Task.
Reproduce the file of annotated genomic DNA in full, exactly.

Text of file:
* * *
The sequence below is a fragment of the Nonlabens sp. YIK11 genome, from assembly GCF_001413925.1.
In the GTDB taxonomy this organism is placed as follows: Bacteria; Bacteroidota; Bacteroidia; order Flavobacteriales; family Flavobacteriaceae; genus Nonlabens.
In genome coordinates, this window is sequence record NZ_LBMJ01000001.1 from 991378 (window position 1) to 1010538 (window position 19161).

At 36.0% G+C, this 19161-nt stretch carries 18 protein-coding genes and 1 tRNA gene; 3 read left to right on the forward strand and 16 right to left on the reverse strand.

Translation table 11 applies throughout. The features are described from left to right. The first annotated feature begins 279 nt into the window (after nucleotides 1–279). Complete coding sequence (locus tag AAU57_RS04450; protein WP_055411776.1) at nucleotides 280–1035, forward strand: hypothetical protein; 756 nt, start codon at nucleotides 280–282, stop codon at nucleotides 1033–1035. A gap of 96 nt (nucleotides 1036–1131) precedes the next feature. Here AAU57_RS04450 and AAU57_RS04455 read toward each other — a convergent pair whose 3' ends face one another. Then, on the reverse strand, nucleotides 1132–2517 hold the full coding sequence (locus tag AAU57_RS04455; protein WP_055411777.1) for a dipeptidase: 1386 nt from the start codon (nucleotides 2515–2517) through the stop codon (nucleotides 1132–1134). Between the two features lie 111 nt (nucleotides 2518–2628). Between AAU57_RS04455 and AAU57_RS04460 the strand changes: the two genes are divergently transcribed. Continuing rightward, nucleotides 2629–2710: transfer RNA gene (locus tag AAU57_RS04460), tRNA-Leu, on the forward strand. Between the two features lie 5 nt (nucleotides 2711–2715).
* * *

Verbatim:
The sequence below is a fragment of the Nonlabens sp. YIK11 genome, from assembly GCF_001413925.1.
In the GTDB taxonomy this organism is placed as follows: Bacteria; Bacteroidota; Bacteroidia; order Flavobacteriales; family Flavobacteriaceae; genus Nonlabens.
In genome coordinates, this window is sequence record NZ_LBMJ01000001.1 from 991378 (window position 1) to 1010538 (window position 19161).

At 36.0% G+C, this 19161-nt stretch carries 18 protein-coding genes and 1 tRNA gene; 3 read left to right on the forward strand and 16 right to left on the reverse strand.

Translation table 11 applies throughout. The features are described from left to right. The first annotated feature begins 279 nt into the window (after nucleotides 1–279). Complete coding sequence (locus tag AAU57_RS04450; protein WP_055411776.1) at nucleotides 280–1035, forward strand: hypothetical protein; 756 nt, start codon at nucleotides 280–282, stop codon at nucleotides 1033–1035. A gap of 96 nt (nucleotides 1036–1131) precedes the next feature. Here AAU57_RS04450 and AAU57_RS04455 read toward each other — a convergent pair whose 3' ends face one another. Then, on the reverse strand, nucleotides 1132–2517 hold the full coding sequence (locus tag AAU57_RS04455; protein WP_055411777.1) for a dipeptidase: 1386 nt from the start codon (nucleotides 2515–2517) through the stop codon (nucleotides 1132–1134). Between the two features lie 111 nt (nucleotides 2518–2628). Between AAU57_RS04455 and AAU57_RS04460 the strand changes: the two genes are divergently transcribed. Continuing rightward, nucleotides 2629–2710: transfer RNA gene (locus tag AAU57_RS04460), tRNA-Leu, on the forward strand. Between the two features lie 5 nt (nucleotides 2711–2715).